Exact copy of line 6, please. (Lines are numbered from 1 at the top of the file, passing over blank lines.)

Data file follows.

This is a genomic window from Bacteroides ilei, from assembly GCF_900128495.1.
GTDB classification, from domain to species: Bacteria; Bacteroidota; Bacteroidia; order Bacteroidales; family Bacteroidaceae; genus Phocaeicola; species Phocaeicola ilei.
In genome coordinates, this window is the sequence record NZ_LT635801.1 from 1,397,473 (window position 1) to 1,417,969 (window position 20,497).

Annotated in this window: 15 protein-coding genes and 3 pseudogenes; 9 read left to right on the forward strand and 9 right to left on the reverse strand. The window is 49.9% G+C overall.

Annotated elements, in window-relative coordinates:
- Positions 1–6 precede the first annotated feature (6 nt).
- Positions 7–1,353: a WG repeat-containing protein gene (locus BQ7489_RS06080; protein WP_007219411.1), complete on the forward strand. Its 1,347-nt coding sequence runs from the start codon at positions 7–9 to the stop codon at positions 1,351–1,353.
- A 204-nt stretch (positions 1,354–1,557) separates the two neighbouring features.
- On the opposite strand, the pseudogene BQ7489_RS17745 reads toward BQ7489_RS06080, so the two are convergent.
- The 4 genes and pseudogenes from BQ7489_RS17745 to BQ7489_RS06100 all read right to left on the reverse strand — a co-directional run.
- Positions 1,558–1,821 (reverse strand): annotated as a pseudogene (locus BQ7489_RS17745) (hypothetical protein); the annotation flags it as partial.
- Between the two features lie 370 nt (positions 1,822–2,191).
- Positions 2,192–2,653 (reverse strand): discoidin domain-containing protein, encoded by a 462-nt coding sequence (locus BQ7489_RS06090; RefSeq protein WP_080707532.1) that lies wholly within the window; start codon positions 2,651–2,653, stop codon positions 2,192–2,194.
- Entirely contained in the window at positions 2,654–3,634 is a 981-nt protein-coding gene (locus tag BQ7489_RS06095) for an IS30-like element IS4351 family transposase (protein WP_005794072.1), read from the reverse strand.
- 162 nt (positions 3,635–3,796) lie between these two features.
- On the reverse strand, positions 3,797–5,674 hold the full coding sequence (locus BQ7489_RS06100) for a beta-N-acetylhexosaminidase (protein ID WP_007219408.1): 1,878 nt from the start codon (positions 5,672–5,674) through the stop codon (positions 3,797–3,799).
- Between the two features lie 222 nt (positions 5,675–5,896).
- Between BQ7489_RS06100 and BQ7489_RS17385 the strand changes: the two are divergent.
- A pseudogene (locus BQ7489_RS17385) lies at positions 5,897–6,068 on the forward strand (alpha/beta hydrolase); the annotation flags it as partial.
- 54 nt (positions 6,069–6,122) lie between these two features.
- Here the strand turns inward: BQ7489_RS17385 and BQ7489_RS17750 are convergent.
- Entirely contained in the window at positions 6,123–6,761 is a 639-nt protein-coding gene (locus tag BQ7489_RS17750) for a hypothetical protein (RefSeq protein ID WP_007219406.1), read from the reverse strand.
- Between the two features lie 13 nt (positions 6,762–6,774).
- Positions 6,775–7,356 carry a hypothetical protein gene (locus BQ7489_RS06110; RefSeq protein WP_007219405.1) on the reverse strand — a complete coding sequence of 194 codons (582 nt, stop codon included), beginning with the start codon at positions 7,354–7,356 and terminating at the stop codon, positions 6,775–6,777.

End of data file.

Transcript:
- Positions 1–6 precede the first annotated feature (6 nt).